Lack of health minister stalling internet safety strategy

By Marie-Louise Connolly
BBC News NI Health Correspondent

  • Published
Girl using iPad
Image caption,
The National Children's Bureau says the strategy would have given parents a 'one stop shop' on how they can protect their children from online trolls

Children's online safety is being put at risk because of Northern Ireland's political stalemate.

BBC News NI has learned that a strategy to protect children and young people was due to be delivered to the Northern Ireland executive in December 2016.

However the executive collapsed before a minister could sign off on the document.

The NSPCC says the policy would bring focus to an area that continues to place young people under threat.

The National Children's Bureau (NCB), which researched and developed the document, said Northern Ireland had taken the lead with online safety but the collapse of the executive means children are more at risk when online.

Celine McStravick is the director of the NCB. She says the strategy would have "empowered children" and given parents a "one stop shop" on protecting their children from online trolls.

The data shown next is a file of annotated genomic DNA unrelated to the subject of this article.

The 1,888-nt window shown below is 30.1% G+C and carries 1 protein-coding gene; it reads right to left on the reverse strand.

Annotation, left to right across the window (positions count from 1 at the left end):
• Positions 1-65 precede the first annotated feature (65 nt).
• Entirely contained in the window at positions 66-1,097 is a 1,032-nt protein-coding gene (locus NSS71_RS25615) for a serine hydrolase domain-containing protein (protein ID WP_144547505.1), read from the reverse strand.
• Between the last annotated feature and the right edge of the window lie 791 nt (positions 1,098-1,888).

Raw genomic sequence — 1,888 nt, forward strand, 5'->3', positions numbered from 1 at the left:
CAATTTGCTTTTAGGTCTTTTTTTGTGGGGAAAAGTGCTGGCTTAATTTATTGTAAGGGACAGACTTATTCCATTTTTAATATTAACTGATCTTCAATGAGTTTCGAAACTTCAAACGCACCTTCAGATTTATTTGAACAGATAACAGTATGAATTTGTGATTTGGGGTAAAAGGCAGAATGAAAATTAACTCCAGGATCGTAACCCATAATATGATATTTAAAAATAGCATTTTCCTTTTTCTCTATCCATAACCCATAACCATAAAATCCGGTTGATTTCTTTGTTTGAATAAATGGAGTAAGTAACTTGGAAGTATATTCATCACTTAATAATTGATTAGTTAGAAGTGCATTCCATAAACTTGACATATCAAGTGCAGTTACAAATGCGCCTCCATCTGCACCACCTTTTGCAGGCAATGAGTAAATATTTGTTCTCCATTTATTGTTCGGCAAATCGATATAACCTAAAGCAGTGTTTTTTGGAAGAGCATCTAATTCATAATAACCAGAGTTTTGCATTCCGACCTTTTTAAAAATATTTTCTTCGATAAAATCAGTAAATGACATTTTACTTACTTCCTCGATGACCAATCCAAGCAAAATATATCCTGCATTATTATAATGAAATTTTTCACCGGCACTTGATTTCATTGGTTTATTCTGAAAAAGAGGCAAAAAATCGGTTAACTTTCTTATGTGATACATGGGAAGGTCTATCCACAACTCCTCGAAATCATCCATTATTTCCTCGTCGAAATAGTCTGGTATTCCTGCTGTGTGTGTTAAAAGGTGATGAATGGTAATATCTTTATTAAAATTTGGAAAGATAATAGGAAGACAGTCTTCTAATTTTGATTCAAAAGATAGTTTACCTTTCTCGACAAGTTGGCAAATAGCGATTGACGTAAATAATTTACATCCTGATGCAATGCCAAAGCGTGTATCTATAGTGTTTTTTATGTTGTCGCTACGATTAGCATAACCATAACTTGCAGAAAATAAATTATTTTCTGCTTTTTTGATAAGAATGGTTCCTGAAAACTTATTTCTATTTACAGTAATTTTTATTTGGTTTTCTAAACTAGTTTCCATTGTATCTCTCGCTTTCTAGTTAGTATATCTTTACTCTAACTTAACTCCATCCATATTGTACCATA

She added: "It also would have given greater consistency for schools and principals.

"At the moment it's up to each school to decide how they deal with the issue and whether they spend part of their budget on providing instruction".

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The NSPCC says they are frustrated with the lack of a functioning executive at Stormont

The action plan highlights the role and responsibility of companies to their users and explains how technology can be used to prevent children from being harmed.

It also spells out in black and white the Government's role in supporting schools and parents.

Colin Reid of the NSPCC says the strategy is "so badly needed"

"In Childline we have 500 children receiving counselling sessions as a result of something that has happened to them online.

It's all about joined up thinking and how government agencies and charities communicate and work with one another - this strategy provided that missing link."

Speaking to BBC News NI he also said that organisations like the NSPCC are feeling frustrated with the lack of a functioning executive at Stormont.

"This is very frustrating and is just another example of something that cannot happen in NI because we have no Executive. This is not controversial there must be a way to work through this and make it happen without a minister being in place."

Image caption,
Understanding the risks that young people may be exposed to is the first step towards protecting them

The SDLP's MLA Nicola Mallon has written to the Department of Health about the matter.

In correspondence seen by BBC News NI the Permanent Health secretary says that the strategy requires executive approval.

Ms Mallon said she understood the document was very close to crossing the line and is another example of why Stormont needs to get back up and running.

"It's an example where parents are being failed and children are being put at risk. If this was in place we would be better protecting our children," she added.